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Pituitary

, Volume 20, Issue 3, pp 319–324 | Cite as

SOCS2 polymorphisms are not associated with clinical and biochemical phenotypes in acromegalic patients

  • Ericka B. TrarbachEmail author
  • Alexander A. Jorge
  • Felipe H. Duarte
  • Marcello D. Bronstein
  • Raquel S. Jallad
Article
  • 149 Downloads

Abstract

Purpose

Suppressor of cytokine signaling 2 (SOCS2) is a STAT5b-regulated gene and one of its functions is to influence growth and development through negative regulatory effects on GH/IGF-1 pathway. So, we evaluate the potential influence of SOCS2 single nucleotide polymorphisms (SNPs) on clinical and laboratorial characteristics of a large cohort of Brazilian patients with acromegaly.

Methods

Four SOCS2 SNPs (rs3782415, rs3816997, rs3825199 and rs11107116) were selected and genotyped by real-time PCR using specific Taqman probe assays. A total of 186 patients (116 women, age range 26–88 years) were evaluated.

Results

No association of SOCS2 genotypes was observed with none of the following clinical and laboratorial characteristics: age, sex, body mass index, comorbidities, basal GH, oral glucose tolerance test GH nadir, IGF-I, ULNR-IGF-I.

Conclusion

Despite of the key role of SOCS2 in the regulation of GH receptor signaling, we did not find any significant association between SOCS2 polymorphisms and acromegaly.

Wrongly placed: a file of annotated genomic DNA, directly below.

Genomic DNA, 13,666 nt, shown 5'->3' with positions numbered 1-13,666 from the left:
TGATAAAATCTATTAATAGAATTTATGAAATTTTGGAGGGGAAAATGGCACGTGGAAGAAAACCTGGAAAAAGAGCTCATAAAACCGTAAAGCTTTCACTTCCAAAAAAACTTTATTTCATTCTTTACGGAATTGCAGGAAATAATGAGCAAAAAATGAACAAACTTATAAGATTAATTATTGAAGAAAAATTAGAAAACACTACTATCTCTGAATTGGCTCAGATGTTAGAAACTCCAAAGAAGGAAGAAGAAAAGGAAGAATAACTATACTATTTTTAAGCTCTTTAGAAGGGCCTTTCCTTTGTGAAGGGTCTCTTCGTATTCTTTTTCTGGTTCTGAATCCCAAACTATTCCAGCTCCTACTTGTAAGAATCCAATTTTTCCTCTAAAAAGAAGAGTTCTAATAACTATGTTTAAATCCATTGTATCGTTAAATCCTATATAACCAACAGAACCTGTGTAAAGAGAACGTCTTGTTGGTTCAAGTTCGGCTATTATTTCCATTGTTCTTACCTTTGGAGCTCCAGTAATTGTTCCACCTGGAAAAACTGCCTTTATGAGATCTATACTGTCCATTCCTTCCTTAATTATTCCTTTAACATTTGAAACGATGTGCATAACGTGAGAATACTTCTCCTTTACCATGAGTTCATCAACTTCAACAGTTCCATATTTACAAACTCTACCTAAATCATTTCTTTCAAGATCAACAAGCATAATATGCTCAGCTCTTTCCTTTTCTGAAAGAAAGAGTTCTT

Keywords

SOCS2 polymorphism Acromegaly GH-signaling Co-morbidities 

Notes

Acknowledgements

We thanks to Fundação de Amparo à Pesquisa do Estado de São Paulo (FAPESP) for the financial support.

Funding

This study was funded in part by Fundação de Amparo à Pesquisa do Estado de São Paulo – FAPESP (Grant Number 2010/11718-1).

Compliance with ethical standards

Conflict of interest

The authors declare that they have no conflict of interest.

Ethical approval

All procedures performed in studies involving human participants were in accordance with the ethical standards of the institutional and/or national research committee and with the 1964 Helsinki declaration and its later amendments or comparable ethical standards.

Informed consent

Informed consent was obtained from all individual participants included in the study.

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Copyright information

© Springer Science+Business Media New York 2016

Authors and Affiliations

  • Ericka B. Trarbach
    • 1
    Email author
  • Alexander A. Jorge
    • 1
  • Felipe H. Duarte
    • 2
  • Marcello D. Bronstein
    • 2
  • Raquel S. Jallad
    • 2
  1. 1.Laboratory of Cellular and Molecular Endocrinology - LIM25Clinical Hospital of the University of São Paulo Medical SchoolSão PauloBrazil
  2. 2.Neuroendocrine Unit, Division of Endocrinology and MetabolismClinical Hospital of the University of São Paulo Medical SchoolSão PauloBrazil

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